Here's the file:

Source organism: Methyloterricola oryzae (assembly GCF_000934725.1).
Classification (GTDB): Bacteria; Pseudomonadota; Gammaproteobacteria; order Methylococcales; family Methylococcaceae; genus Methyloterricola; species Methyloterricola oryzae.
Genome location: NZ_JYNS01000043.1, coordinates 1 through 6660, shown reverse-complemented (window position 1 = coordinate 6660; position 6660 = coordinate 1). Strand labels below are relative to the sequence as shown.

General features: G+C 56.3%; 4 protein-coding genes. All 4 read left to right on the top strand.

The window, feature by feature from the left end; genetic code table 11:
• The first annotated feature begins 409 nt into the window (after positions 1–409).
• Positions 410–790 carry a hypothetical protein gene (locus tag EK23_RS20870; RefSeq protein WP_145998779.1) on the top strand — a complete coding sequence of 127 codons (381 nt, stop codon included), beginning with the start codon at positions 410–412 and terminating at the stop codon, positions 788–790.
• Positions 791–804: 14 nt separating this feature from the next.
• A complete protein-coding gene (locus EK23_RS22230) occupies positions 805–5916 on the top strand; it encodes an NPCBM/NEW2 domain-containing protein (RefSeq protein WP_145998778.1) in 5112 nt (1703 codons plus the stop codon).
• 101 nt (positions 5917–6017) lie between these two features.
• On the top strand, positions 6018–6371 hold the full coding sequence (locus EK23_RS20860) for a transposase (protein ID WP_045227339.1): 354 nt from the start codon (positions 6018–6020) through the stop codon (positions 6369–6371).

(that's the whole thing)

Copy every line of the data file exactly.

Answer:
Source organism: Methyloterricola oryzae (assembly GCF_000934725.1).
Classification (GTDB): Bacteria; Pseudomonadota; Gammaproteobacteria; order Methylococcales; family Methylococcaceae; genus Methyloterricola; species Methyloterricola oryzae.
Genome location: NZ_JYNS01000043.1, coordinates 1 through 6660, shown reverse-complemented (window position 1 = coordinate 6660; position 6660 = coordinate 1). Strand labels below are relative to the sequence as shown.

General features: G+C 56.3%; 4 protein-coding genes. All 4 read left to right on the top strand.

The window, feature by feature from the left end; genetic code table 11:
• The first annotated feature begins 409 nt into the window (after positions 1–409).
• Positions 410–790 carry a hypothetical protein gene (locus tag EK23_RS20870; RefSeq protein WP_145998779.1) on the top strand — a complete coding sequence of 127 codons (381 nt, stop codon included), beginning with the start codon at positions 410–412 and terminating at the stop codon, positions 788–790.
• Positions 791–804: 14 nt separating this feature from the next.
• A complete protein-coding gene (locus EK23_RS22230) occupies positions 805–5916 on the top strand; it encodes an NPCBM/NEW2 domain-containing protein (RefSeq protein WP_145998778.1) in 5112 nt (1703 codons plus the stop codon).
• 101 nt (positions 5917–6017) lie between these two features.
• On the top strand, positions 6018–6371 hold the full coding sequence (locus EK23_RS20860) for a transposase (protein ID WP_045227339.1): 354 nt from the start codon (positions 6018–6020) through the stop codon (positions 6369–6371).